Initially part of the Home Information Pack (HIP), EPCs are due to individually be added to BTL properties. Introduction of the scheme is planned for 1 October when landlords will have to make an EPC available to prospective tenants.
EPCs act as a template on which the energy efficiency of any property can be estimated. By standardising the findings, energy data can be collected more efficiently and a clearer picture of the energy consumption and wastage of Europe can be built up. This standardisation also allows for direct comparison between properties.
If landlords fail to get an EPC, it has been claimed that this may result in potential tenants opting not to live there if it has a poor energy rating.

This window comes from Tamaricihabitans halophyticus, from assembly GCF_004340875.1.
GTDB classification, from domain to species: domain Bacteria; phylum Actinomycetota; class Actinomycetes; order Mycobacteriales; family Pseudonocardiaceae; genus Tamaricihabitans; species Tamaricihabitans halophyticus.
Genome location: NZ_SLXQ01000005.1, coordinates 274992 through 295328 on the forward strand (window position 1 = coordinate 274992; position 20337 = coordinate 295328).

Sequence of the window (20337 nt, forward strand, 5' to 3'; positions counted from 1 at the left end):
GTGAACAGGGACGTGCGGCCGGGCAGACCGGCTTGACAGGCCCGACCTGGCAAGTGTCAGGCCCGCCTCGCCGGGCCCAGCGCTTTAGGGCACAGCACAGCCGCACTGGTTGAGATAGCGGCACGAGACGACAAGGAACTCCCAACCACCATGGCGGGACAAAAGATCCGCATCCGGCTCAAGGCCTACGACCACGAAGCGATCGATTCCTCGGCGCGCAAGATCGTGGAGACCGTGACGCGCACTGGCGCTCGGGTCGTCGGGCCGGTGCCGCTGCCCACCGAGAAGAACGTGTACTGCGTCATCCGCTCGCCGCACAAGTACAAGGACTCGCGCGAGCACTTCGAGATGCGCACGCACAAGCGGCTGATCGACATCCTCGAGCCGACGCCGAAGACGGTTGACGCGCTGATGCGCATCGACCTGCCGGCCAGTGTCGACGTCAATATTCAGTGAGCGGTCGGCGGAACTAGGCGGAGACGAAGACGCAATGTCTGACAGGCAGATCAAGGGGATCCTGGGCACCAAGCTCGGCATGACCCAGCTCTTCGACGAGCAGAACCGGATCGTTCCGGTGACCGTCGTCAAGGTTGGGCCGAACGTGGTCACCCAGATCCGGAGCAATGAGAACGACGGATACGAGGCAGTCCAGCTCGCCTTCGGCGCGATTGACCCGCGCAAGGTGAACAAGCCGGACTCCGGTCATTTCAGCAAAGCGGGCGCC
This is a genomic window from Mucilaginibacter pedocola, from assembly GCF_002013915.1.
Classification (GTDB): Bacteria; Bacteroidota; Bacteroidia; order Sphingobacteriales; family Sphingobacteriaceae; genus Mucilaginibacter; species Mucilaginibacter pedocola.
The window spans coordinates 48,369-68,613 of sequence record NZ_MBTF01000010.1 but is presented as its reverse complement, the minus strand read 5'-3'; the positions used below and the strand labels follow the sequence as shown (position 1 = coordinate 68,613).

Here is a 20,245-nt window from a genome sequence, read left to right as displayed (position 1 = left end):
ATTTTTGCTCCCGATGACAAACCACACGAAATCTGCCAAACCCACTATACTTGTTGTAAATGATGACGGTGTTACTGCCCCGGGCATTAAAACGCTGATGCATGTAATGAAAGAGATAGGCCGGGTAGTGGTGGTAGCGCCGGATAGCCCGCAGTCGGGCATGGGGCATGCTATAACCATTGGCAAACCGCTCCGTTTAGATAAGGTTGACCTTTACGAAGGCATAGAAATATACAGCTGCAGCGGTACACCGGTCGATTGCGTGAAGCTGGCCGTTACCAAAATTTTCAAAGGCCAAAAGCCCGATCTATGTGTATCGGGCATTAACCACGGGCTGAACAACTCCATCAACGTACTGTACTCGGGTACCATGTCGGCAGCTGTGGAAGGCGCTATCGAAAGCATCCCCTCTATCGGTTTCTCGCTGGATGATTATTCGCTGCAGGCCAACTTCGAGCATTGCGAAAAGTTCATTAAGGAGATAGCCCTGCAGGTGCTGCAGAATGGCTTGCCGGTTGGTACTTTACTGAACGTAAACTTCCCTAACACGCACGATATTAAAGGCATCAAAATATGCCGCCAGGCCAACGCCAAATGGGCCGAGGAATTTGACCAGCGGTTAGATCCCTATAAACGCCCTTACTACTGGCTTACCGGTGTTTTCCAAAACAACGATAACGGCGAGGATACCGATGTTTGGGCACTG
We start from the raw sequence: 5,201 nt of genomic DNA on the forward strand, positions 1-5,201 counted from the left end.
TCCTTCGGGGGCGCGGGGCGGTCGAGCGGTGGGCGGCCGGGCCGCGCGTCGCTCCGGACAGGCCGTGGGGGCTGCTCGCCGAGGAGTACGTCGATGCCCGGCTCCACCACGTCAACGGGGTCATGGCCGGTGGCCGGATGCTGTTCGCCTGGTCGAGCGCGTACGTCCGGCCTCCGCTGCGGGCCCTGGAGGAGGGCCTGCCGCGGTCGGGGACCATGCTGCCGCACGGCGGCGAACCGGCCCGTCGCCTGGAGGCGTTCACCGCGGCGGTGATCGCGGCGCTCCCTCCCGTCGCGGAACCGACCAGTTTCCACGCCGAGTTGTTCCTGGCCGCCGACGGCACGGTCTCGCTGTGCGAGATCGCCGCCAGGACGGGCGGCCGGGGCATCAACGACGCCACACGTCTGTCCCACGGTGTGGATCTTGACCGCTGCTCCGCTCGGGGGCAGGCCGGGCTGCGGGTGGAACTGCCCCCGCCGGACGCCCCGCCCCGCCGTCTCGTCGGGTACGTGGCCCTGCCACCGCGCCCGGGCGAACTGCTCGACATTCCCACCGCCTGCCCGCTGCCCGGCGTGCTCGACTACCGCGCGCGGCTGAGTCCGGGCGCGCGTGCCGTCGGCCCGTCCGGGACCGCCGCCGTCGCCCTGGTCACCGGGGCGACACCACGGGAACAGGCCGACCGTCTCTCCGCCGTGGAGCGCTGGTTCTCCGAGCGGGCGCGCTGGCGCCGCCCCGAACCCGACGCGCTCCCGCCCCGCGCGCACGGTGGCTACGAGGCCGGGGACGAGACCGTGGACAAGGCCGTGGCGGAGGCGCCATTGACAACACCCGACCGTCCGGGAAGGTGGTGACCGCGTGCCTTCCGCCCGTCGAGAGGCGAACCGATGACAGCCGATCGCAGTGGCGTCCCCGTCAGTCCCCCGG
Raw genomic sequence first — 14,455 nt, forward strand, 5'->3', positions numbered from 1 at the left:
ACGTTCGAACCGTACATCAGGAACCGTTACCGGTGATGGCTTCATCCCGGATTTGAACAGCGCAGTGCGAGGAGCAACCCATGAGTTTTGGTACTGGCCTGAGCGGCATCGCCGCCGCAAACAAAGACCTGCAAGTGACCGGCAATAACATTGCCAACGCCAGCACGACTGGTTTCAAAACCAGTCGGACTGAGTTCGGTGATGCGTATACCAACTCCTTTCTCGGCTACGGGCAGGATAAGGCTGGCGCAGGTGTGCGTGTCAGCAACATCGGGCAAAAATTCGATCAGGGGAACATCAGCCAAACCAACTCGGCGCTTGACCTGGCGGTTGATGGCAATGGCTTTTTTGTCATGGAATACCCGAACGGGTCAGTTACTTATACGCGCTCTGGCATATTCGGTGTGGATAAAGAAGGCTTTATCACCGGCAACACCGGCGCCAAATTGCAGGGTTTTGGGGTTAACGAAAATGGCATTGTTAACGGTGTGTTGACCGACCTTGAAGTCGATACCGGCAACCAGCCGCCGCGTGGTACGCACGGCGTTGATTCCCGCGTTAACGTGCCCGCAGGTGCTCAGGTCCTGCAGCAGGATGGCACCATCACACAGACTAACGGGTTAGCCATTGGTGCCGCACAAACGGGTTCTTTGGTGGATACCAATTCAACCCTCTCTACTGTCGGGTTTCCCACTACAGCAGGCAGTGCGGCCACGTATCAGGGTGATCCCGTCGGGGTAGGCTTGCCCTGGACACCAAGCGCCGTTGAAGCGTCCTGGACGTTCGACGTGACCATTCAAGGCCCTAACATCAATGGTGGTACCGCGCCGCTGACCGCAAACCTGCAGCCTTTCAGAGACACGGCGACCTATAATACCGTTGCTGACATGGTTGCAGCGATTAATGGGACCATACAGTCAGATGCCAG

The proposals have been accused of damaging the industry as landlords may look to sell properties to avoid the extra costs.
However, Paul Staley, managing director of Energy Reports and Surveys Ltd, believed that landlords would benefit as long as they do not need to be renewed frequently.
Staley said: “We are not sure how often they will need to be updated but the feeling is that it will be every two to five years rather than every time a new tenant moves in.
“The government is currently deciding on their lifespan. Originally it was 10 years but it is currently reviewing this and we should get a decision by October.
“In the rental sector the government may use it to update the rental sector stock as they may need to meet a minimum standard. There are currently thousands of assessors but not much demand.”